• Athena Ives

Lack of Confidentiality & the VA



Recently Purple Heart Veteran Mary Dague, a former EOD Tech that suffered extreme injuries, including a double-arm amputation, spoke out about the VA taking away her care-taker allowance. I have also heard from other Veterans who had their disability rating lowered or their care-taker allowance taken away due to the lack of confidentiality in the VA.

In my forensic psychology doctoral program, I learned about the importance of trust and confidentiality in treating mental health. In the civilian world, mental health records are some of the most protected documents there are and require a subpoena to get access to. One of the number one reasons Veterans are not seeking mental health services through the VA is lack of confidentiality. We all know that Veterans are committing suicide at disturbing rates and I believe the VA's lack of confidentiality plays a major role in this.

Another aspect of mental health is trust in your therapist. A patient should not be able to access their therapist's notes. It leads to a lack of trust which leads to an unhealthy patient/therapist relationship. I will never seek mental health treatment through the VA again. Not only did I catch both of my therapists lying to my face, but I also found out what they thought of me in my "confidential" "private" therapy sessions in my medical records. I read a transcript that described the most painful moments of my life and I felt sick when I realized that anyone that worked at the VA could read these. Yes, I understand that anyone that accesses them are flagged and must have a reason to access them, but that isn't the issue! The issue is anyone can!!!! Don't believe me, go look up your medical records on MyHealthVa.Gov. If we can't openly talk to our therapists without fear of repercussions, how will any Veteran heal?


There is an exception to the Privacy Act called the Military Command Exemption for specialized government facilities to include the military (Nelson, 2017). This allows the service member’s health records to be released without their permission to assure mission readiness (Nelson, 2017). The DoD Health Information Privacy Regulation, DoD 6025.18-R, is a guideline for the Military Command Exemption. (Nelson, 2017).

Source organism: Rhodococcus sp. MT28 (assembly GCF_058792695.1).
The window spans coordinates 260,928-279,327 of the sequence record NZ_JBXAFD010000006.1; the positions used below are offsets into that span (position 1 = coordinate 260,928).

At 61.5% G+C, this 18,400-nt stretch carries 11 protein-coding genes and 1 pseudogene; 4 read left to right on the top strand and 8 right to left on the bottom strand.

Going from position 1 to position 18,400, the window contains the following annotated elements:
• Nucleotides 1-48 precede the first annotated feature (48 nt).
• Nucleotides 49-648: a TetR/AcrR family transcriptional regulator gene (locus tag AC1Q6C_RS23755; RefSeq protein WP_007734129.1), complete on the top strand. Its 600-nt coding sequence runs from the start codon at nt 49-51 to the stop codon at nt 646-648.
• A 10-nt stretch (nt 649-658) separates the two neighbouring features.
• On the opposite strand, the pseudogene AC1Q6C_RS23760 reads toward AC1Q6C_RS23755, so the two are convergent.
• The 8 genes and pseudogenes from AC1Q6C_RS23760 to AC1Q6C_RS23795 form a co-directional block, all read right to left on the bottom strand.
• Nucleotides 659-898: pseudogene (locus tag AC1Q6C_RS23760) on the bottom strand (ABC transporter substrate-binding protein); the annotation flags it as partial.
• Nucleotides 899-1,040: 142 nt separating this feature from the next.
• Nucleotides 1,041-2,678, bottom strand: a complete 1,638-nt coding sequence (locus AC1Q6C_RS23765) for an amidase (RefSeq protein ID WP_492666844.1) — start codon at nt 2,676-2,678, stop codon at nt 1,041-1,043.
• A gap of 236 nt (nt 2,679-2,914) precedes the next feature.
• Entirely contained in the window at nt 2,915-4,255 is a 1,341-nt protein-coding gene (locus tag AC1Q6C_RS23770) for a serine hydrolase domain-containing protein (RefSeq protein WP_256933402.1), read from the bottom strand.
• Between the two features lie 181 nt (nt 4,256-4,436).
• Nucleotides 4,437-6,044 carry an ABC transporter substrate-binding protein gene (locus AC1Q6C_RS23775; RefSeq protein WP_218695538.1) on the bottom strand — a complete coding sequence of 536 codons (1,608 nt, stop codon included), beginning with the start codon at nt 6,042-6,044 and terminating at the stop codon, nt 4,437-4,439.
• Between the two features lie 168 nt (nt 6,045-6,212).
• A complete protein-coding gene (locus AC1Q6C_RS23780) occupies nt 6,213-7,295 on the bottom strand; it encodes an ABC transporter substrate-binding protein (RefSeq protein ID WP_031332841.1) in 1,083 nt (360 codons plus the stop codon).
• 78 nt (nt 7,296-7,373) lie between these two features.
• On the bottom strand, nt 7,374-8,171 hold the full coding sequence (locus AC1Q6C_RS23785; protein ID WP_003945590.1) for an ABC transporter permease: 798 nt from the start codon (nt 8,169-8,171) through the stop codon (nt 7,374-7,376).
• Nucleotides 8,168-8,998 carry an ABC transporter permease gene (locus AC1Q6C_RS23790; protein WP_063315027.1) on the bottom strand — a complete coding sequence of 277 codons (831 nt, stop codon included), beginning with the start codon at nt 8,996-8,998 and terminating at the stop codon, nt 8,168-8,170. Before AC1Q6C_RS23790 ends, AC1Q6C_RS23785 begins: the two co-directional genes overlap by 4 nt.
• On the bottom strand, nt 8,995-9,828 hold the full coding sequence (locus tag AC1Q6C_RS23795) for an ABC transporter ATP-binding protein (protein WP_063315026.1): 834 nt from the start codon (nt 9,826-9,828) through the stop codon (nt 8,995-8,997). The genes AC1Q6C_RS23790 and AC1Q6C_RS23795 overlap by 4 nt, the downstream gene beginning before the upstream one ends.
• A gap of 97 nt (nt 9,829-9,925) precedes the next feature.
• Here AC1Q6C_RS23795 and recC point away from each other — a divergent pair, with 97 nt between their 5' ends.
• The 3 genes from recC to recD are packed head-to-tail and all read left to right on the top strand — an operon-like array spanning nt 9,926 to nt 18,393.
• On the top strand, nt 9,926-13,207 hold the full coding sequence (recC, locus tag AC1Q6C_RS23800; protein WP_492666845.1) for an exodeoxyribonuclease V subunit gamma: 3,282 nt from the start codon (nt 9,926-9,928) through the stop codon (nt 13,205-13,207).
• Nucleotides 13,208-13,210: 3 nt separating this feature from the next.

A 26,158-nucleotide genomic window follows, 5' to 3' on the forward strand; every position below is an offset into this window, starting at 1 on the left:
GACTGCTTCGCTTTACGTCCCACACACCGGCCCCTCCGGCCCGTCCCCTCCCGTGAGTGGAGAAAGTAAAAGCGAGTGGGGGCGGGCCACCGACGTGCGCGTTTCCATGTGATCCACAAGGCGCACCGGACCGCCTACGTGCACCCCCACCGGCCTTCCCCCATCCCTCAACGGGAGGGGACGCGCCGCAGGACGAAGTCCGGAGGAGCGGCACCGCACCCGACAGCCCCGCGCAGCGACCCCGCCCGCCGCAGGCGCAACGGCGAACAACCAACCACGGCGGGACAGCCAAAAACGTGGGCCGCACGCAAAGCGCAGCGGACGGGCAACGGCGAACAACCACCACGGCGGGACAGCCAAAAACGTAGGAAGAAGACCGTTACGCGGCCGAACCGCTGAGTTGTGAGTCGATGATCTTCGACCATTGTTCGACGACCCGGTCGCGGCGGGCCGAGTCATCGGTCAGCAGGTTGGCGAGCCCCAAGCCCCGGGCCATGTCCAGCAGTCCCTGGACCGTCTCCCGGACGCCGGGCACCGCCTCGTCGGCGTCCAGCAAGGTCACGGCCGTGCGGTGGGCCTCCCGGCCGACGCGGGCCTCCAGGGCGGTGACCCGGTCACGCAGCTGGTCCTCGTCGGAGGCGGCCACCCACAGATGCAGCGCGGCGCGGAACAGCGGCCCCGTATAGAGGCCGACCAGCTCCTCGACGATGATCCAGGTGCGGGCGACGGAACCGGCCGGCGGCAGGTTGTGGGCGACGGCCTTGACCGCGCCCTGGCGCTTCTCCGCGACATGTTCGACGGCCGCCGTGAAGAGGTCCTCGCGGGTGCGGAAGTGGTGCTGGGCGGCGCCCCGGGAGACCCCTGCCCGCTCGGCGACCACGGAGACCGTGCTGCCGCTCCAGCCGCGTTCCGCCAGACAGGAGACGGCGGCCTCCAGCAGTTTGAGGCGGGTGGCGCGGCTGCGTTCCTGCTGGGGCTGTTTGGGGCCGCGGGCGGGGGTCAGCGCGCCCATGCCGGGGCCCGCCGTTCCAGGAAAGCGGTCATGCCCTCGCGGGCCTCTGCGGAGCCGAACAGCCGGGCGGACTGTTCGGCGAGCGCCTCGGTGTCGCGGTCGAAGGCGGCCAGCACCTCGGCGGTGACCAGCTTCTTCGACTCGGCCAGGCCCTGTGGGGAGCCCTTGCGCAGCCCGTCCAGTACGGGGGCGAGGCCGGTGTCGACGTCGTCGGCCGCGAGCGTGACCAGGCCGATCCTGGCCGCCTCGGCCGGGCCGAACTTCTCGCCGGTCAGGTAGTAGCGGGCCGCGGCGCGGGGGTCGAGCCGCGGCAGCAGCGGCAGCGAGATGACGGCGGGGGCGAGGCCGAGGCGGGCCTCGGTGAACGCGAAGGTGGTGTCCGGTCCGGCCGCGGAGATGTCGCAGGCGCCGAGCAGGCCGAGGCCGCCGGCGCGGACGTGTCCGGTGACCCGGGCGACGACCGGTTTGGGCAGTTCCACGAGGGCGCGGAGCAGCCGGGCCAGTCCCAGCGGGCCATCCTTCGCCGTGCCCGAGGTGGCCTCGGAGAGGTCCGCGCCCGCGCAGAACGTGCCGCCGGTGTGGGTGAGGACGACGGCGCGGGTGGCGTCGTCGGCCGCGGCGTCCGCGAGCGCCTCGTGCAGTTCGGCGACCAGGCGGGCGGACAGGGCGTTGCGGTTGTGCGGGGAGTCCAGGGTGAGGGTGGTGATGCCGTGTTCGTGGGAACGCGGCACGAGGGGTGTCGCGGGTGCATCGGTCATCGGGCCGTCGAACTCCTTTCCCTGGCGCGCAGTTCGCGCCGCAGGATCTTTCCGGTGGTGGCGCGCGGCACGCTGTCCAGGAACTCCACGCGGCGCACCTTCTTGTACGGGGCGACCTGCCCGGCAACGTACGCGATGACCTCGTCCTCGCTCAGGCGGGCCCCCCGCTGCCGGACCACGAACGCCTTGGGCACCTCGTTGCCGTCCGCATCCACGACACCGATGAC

The research found 80% of individuals not seeking help did so because of a lack of confidentiality and the fear of negative reactions from their command (Ho et al., 2018). Many military members are seeking help from outside sources such as faith-based organizations and non-medical counseling services (MFLCs) (Ho et al., 2018).  Even though there are services offered, there is still a fear of being found out and many service members are not getting the help they need (Ho et al., 2018).  The following study was conducted to learn more about the reasons Veterans don’t seek treatment.


Cheney, Koenig, Miller, Zamora, Wright, Stanley, and Pyne (2018) conducted a mixed-methods study to discover the reasons why Veterans weren’t using mental health services through the VA. 66 Veterans that had experience with being treated for mental health at the VA participated (n=40). The majority were male (n=50), white (n=40),  24 were diagnosed with PTSD, 28 with depression, and 40 alcohol dependency. Results found five main reasons why they didn’t seek further treatment:


1.     Worry about what others think: Keywords such as stigma, vulnerability, and lack of trust with the VA were brought up. The participants stated that they didn’t want to be labeled “crazy” or “in therapy”. They admitted going to therapy made them feel weak and a failure. They confessed having a lack of trust in their therapist and that the therapist could not relate to what they were going through because they had never experienced what it was like to be in the military.

2.     Financial, personal, and physical obstacles: Taking off work to attend therapy created a financial burden. Many VA treatment facilities were a long distance away often making it difficult for Veterans with physical disabilities to get to and questions about taking off work created personal strains.

3.     Lack of confidence in the VA: The participants stated that they had issues with long wait times, what they viewed as unqualified staff, cancelations, lack of flexibility, and lack of appointment times during off working hours.

4.     Navigating VA benefits: Lack of knowing what services were available to them, difficult paperwork, and the overall feeling that the VA wanted to save money by making it more difficult to get treatment.

5.     Lack of confidentiality: This was the main concern for the participants. They expressed fear of losing security clearances, losing disability or special caretaker allowance, and job loss or job rejections due to their being lack of confidentiality in the VA (Cheney et al., 2018). 


References

Cheney, A. M., Koenig, C. J., Miller, C. J., Zamora, K., Wright, P., Stanley, R., & Pyne, J. M. (2018). Veteran-centered barriers to VA mental healthcare services use. BMC health services research18(1), 591.

Ho, T. E., Hesse, C. M., Osborn, M. M., Schneider, K. G., Smischney, T. M., Carlisle, B. L., & Shechter, O. G. (2018). Mental Health and Help-Seeking in the US Military: Survey and Focus Group Findings (No. PERSEREC-TR-18-10, OPA-2018-048). Defense Personnel and Security Research Center Seaside United States.

Nelson, H. A. (2017). MILITARY COMMAND EXCEPTION: BALANCING MEDICAL CONFIDENTIALITY WITH MISSION READINESS (Doctoral dissertation, AIR UNIVERSITY).